Kiwis are nocturnal birds, endemic to New Zealand, they feed with insects in the forest and they are an endangered species. The closest relative of the Kiwibird is the elephant bird from Madagascar. Warm blooded mammals such as cats, dogs, possums, all that was introduced in New Zealand are main predators for the kiwibird but hey can also die from the loss of the habitat and worse of all, you’re not going to like this, humans were the worst threat. There are now continuous efforts from the Department of Conservation (DOC) to bring back the numbers. But one thing is certain, the kiwibird is one of the symbols of New Zealand and is the most loved bird here. And how amazing that is even embedded in the night sky – this bird that can only be seen active at night, how fitting that there’s a kiwi bird at the centre of our galaxy!

The Milky Way Kiwi

A matter of perspective and of course coincidences, as you have to know what a kiwi bird is, led to the realisation that if you turn the horse upside-down you get a kiwibird. Ian Cooper, one of the first New Zealand’s film astrophotographers told us how twenty five years ago, someone came up with the name. “It was during the height of film in astrophotography and before the rise of the internet, so it was a ’slow burner’ as they say. It is thought that some ‘independently’ discovered the little bird more recently and got all excited understandably. It is a pity that we don’t know who first coined the name “Milky Way Kiwi,” but that is how it was in the olden days when I was young.”

Milky Way Kiwi is useful for when explaining where is Sagittarius A, as it’s visually somehow on top of its head, just like a diamond on a crown.

Other birds/flying things in the sky in July

We were wondering what flying-capable constellations are out there – because of course kiwis cannot fly, but other things can and we found the following list of constellations:


Cygnus the swan, also known as the Northern Cross, which is in the sky around midnight. Aquila the eagle, rising just after 8PM.

On the southern horizon is Dove, Columba – visually inbetween the Dog star, Sirius and the Cat star, Canopus. Both these mammals are known to catch pigeons so this is a good memnonic for the Dove, Canopus and Sirius.

Delicate and rich in optical double stars that we can see with the naked eye, Grus the Crane, is laying now on the South Eastern Horizon.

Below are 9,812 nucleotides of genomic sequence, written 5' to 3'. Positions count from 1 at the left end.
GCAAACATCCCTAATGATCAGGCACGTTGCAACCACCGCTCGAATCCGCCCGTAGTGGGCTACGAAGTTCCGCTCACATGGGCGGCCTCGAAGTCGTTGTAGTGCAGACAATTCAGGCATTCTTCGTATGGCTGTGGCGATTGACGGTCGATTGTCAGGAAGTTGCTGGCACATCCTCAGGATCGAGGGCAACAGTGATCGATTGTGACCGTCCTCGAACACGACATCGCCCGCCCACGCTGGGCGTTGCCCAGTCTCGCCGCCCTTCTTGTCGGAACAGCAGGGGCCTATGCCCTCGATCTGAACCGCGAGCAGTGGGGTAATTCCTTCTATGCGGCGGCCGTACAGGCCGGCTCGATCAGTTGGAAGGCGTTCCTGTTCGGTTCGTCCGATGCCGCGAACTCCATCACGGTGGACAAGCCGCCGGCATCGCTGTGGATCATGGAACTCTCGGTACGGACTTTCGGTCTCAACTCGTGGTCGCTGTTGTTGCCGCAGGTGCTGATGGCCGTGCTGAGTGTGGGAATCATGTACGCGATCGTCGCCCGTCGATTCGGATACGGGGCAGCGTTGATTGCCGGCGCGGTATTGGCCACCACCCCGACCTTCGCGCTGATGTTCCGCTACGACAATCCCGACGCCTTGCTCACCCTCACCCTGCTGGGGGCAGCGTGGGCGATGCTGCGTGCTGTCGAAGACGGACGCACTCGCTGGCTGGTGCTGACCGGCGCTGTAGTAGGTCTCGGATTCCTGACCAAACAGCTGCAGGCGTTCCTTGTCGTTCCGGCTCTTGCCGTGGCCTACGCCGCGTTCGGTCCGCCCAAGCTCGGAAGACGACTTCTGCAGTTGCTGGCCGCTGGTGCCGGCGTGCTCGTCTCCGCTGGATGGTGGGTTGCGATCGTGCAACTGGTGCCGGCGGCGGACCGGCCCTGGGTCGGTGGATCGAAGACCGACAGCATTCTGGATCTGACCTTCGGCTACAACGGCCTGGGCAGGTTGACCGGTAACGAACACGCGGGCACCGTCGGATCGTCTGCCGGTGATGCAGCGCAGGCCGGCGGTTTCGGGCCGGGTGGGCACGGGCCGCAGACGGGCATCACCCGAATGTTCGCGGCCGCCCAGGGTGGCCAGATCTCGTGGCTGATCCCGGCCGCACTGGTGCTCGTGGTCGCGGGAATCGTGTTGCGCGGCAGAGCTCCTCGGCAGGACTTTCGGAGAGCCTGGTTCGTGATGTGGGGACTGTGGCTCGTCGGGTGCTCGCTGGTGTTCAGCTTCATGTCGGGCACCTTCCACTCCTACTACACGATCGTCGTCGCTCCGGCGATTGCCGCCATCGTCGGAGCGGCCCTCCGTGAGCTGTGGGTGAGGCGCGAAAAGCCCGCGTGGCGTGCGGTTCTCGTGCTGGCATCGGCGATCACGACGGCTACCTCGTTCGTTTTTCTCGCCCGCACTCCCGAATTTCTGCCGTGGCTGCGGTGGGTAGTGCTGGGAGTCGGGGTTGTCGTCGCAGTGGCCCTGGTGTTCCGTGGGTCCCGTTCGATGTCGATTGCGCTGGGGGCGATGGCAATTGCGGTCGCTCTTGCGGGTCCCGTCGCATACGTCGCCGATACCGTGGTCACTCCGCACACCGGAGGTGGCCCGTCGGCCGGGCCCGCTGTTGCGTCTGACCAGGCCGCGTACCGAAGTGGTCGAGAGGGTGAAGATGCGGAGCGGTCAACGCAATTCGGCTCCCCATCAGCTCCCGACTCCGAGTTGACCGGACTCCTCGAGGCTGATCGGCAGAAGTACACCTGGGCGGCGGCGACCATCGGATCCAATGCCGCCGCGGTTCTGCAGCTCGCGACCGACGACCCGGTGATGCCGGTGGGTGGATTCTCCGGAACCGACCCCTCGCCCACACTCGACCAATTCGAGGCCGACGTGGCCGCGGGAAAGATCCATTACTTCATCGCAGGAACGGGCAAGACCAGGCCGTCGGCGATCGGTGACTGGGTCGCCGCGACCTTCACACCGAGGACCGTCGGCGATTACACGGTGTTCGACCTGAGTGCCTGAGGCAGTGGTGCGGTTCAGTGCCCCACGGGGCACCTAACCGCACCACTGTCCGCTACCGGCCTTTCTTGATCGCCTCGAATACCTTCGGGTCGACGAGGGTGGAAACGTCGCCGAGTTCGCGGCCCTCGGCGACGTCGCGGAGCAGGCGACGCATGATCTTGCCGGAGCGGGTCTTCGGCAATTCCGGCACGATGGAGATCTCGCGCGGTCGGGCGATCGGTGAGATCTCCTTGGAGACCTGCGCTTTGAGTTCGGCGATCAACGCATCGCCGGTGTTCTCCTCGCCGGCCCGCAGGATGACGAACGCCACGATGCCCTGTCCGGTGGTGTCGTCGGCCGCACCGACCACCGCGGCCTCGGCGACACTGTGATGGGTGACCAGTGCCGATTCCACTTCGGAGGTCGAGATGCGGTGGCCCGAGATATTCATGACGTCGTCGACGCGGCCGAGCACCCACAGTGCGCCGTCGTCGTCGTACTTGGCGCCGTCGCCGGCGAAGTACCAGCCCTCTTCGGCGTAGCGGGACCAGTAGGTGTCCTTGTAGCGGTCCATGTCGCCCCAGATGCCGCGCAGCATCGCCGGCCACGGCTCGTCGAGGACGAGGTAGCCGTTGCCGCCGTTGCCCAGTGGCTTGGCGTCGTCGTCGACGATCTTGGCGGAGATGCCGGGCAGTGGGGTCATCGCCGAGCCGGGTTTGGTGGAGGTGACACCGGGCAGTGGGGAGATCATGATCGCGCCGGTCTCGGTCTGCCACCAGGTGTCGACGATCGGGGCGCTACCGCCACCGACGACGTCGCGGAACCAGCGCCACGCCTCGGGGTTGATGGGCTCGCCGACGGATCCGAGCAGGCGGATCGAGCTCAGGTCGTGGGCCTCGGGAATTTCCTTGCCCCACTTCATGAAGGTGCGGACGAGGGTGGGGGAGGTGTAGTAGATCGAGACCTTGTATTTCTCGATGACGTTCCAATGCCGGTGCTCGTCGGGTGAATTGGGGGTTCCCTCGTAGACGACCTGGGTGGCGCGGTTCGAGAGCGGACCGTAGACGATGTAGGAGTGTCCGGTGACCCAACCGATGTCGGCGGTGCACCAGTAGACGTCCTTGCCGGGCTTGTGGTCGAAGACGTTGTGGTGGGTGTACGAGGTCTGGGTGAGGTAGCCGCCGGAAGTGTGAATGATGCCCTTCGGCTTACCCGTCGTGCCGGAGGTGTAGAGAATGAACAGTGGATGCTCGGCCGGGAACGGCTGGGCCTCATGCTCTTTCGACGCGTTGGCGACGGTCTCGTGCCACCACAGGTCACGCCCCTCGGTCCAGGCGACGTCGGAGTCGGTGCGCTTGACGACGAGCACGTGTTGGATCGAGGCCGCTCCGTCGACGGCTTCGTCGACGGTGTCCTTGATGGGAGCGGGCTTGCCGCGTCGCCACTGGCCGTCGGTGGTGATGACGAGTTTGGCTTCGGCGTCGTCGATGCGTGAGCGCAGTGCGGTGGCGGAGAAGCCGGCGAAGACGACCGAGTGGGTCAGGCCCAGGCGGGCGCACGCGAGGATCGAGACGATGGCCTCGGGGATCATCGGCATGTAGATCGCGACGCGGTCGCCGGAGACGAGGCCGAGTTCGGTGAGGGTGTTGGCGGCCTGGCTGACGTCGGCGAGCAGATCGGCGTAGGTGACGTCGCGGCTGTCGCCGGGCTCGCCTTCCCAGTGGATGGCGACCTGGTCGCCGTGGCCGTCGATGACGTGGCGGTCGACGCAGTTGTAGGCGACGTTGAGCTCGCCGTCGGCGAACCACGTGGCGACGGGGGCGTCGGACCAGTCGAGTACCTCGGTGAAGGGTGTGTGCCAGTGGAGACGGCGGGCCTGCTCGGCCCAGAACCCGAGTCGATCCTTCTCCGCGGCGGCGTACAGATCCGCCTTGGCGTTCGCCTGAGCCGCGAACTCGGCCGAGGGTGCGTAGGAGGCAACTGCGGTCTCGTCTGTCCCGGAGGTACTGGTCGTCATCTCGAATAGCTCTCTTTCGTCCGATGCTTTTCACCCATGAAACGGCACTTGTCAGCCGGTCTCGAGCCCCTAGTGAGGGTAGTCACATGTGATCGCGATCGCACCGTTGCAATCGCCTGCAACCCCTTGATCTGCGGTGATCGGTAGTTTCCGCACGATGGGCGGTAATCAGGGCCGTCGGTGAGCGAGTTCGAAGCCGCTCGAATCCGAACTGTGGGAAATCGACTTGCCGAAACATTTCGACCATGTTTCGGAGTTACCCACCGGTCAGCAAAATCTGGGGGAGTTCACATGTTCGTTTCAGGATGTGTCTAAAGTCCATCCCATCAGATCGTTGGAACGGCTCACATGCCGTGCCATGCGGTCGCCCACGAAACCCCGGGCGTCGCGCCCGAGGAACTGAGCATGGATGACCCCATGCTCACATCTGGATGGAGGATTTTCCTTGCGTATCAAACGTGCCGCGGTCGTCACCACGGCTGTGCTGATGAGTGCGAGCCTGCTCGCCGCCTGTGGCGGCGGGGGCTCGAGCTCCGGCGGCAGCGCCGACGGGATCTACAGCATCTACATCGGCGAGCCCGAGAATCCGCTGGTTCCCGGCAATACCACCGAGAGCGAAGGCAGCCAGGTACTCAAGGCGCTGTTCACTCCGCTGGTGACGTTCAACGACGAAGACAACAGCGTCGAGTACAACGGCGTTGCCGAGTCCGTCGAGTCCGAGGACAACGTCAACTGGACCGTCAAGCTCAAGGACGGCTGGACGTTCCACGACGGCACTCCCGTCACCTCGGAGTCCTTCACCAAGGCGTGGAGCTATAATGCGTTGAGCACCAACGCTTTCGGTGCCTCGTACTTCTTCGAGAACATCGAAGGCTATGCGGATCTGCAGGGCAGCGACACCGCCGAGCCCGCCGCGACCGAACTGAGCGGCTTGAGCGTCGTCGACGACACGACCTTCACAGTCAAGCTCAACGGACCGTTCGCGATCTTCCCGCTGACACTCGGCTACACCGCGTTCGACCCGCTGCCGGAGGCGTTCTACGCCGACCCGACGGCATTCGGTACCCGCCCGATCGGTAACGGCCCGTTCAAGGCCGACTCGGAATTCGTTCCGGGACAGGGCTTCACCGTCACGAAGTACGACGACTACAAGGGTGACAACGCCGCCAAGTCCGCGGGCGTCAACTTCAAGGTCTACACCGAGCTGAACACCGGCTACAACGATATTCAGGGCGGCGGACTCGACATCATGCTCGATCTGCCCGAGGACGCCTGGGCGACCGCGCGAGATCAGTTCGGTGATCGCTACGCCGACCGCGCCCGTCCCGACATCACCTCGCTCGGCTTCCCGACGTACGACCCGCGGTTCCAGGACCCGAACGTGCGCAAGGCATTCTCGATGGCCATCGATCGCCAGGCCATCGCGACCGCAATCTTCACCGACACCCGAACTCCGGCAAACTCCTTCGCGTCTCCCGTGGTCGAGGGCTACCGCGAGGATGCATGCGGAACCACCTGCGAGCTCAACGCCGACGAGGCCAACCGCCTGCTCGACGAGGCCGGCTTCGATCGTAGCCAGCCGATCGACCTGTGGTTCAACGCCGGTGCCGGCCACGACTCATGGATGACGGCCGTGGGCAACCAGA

And as much as I don’t like them, Musca, the Fly also qualifies for a flying constellation. Near the southern cross, Musca looks like a small polygon.

Apus, the bird of paradise is near Musca. Its name literally means “no feet” in Greek, as it was once wrongly believed that the birds of paradise lack feet.

Apus is pointing straight at Pavo the peacock, that is flaunting its feathers all over the south celestial circle.

Next to Pavo, is Toucana, near the Small Magellanic Cloud (NGC 292). Toucana is neighbouring Grus on one side and

the Phoenix, on the other side. Since Herodotus, the Greek historian, the bird of Phoenix was associated with the Sun, a phoenix obtains new life by arising from the ashes of its predecessor and it can live for 1400 years at the time.

And there is also a flying fish: Volans. It’s tail is pointing at the Large Magellanic Cloud and it’s head is half way through between Miaplacidus and Avior in Carina.

Avior itself was named in the late 1930s during the creation of The Air Almanac, a navigational almanac for the Royal Air Force. Only Epsilon Carinae and Alpha Pavonis had designations instead of names and the RAF insisted that all of the stars must have names, so new names were invented. Alpha Pavonis was named “Peacock”, a translation of Pavo (the peacock), whilst Epsilon Carinae was called “Avior”.

And last but not least, not sure if unicorns can fly but we are mentioning here just in case: the elusive Monoceros is between Sirius and Orion and its stars are so faint that I have always just barely made the shape of it. Monoceros is visible on the morning sky.

Pegasus, the horse that can fly is visible after 3AM this time of the year on the Northern Horizon.

Bright stars in the Milky Way